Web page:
If you own an Apple TV or any AirPlay-capable receiver, music can be beamed from any iOS device, Mac or Windows computer with iTunes to your living room setup with the tap of the virtual AirPlay button.
Meanwhile, iTunes Match is Apple's $25/year service that provides cloud access for up to 25,000 of your songs on your iOS/OS X/Windows devices via music populated in the iTunes Store. If you live in an area with a good cellular signal and have an iOS device with limited storage, iTunes Match is a good buy.
The just-announced iTunes Radio will have more than 200 streaming radio stations and, as with Pandora, you'll be able to build your own radio stations based on your musical preferences. It will be free and ad-supported, although anyone who subscribes to the iTunes Match service ($24.99/year) will get it ad-free. It will integrate with iTunes, so that you can buy any track in iTunes that you're listening to in iiTunes Radio.
The question is: Will that be enough to fend off the competition, notably Pandora and Spotify? We won't know until its availability in the fall. But just having Apple's backing makes it an instant contender.
In addition to offering albums and individual tracks for purchase, the Google Play Music interface allows you to upload your existing music collection and then stream it from Google's servers to any PC or mobile device. Any music connected to your account can also be "pinned" to a device for offline consumption.
As of May, Google also offers an on-demand streaming service called Google Play Music All Access; it provides unlimited streaming from Google's music library for $9.99/month. Songs from the service can be played on any device, be it a computer, smartphone or tablet. The All Access service includes an option for custom song- or artist-based "radio stations" in the style of Pandora, with no limit on the number of songs you want to skip.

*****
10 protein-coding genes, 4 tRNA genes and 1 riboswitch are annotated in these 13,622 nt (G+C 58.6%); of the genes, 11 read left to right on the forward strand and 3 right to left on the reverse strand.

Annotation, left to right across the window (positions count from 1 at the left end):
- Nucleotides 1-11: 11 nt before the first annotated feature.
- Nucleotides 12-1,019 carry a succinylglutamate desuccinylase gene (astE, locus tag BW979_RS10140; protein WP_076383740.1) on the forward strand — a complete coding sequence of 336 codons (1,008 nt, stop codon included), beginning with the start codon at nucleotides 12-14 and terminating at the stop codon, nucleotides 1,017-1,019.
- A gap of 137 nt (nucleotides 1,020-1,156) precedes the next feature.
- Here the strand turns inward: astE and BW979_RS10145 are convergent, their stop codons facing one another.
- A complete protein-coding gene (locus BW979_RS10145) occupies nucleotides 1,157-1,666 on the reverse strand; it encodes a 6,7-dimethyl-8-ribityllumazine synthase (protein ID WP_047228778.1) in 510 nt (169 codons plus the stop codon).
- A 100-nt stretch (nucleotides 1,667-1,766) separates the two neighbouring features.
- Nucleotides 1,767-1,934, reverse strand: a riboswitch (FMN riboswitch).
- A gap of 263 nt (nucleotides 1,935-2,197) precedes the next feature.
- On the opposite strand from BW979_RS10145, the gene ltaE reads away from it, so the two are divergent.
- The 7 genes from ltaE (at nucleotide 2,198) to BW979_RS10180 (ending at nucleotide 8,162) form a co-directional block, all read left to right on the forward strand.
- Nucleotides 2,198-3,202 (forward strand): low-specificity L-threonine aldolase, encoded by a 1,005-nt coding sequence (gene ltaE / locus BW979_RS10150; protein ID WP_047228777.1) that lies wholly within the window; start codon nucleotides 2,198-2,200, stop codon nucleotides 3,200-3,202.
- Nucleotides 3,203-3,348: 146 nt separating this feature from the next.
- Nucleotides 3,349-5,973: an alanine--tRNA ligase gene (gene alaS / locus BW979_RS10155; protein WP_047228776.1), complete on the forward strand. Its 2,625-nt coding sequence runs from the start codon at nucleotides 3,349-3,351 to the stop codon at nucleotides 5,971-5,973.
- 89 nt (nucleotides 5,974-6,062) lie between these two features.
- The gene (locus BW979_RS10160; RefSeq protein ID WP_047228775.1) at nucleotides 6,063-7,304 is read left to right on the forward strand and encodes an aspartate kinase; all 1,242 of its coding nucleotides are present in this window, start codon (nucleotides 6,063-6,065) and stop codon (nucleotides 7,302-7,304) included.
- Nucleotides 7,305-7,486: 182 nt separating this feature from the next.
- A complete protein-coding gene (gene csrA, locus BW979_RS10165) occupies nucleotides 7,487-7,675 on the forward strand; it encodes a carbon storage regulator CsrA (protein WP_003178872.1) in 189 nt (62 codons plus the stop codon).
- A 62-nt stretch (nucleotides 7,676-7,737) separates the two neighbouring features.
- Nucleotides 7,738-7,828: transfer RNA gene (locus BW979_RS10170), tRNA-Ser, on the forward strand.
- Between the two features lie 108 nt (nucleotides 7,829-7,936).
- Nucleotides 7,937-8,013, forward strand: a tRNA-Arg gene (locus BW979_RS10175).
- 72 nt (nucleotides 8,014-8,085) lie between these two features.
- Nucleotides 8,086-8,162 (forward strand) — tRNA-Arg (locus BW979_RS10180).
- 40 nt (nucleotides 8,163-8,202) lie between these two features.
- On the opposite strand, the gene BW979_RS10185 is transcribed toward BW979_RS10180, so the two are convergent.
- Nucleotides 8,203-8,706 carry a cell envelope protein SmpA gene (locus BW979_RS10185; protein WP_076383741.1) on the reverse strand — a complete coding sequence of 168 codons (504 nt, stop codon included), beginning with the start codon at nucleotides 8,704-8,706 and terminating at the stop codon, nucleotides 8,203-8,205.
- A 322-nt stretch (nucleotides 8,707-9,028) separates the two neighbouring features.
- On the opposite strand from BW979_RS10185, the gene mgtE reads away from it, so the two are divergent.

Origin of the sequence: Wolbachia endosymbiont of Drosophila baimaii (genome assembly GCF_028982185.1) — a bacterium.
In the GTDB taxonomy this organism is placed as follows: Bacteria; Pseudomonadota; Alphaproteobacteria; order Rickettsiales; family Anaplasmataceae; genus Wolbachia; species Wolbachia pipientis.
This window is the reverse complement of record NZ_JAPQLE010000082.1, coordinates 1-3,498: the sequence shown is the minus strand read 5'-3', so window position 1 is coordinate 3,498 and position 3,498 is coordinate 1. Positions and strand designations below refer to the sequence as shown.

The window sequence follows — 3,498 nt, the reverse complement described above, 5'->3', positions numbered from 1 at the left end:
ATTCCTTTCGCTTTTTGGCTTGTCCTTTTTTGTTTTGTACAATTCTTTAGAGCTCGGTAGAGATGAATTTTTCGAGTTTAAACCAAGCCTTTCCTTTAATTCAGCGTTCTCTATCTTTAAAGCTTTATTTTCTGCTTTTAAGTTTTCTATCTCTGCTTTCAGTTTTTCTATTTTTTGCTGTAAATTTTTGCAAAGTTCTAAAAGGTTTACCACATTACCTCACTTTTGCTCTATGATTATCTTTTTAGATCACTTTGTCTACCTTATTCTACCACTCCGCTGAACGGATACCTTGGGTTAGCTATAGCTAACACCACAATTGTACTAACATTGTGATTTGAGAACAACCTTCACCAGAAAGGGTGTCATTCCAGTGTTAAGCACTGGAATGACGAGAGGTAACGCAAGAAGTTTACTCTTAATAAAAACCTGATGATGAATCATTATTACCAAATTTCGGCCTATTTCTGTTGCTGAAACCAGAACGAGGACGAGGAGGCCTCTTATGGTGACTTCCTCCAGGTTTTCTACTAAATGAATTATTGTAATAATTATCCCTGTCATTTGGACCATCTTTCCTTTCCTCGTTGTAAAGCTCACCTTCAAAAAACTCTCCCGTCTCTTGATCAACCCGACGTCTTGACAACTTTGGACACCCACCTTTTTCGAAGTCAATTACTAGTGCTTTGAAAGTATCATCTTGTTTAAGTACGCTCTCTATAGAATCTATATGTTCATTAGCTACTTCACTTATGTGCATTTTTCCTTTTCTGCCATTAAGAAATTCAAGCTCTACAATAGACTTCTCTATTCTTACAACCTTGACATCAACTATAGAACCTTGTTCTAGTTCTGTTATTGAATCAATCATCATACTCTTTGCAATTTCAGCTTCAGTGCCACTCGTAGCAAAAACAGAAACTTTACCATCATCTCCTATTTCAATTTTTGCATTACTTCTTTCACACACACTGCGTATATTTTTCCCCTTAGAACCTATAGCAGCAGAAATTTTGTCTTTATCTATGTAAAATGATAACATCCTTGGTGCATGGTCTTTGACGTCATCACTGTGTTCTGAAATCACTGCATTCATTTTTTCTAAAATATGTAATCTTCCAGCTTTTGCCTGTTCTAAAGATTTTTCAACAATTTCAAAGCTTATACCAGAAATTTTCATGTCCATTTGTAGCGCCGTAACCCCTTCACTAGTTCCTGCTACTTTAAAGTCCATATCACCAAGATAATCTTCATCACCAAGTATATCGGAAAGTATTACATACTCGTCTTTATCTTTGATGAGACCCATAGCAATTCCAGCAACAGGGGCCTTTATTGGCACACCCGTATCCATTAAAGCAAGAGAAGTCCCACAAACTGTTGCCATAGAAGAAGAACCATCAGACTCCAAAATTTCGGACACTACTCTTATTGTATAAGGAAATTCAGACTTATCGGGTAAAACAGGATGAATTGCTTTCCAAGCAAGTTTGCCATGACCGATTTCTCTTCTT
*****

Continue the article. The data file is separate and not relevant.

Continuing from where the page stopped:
At this point, Google Play's library of content is generally quite good. The store used to be rather limited in its music and movie offerings, but deals inked with Warner Music Group, 20th Century Fox and Time last fall rounded out the once-lacking selection.
When you think of Microsoft, music doesn't come to mind. Its Zune digital music player was a well-publicized flop, and it doesn't have a cloud-based music player like the Amazon Cloud Player or Google Play Music. Still, with its Xbox Music service for Windows 8, Windows Phone and Xbox 360, Microsoft has made an attempt to knit together a serious music ecosystem, and it's a good one. (Windows XP, Windows Vista, Windows 7 and Windows Phone 7 users can only access the older Zune software music service.)
The Xbox Music app is built into Windows 8 and Windows Phone 8 and, of course, into the Xbox 360. But despite the app's name, you don't need an Xbox 360 to use it. It's yet one more example of Microsoft's confusing product naming.
There are two components to Xbox Music. One is an a la carte service that lets you buy tracks or albums individually. Its music selection is comprehensive and superb; Microsoft claims it has 18 million tracks in the U.S. from which to choose.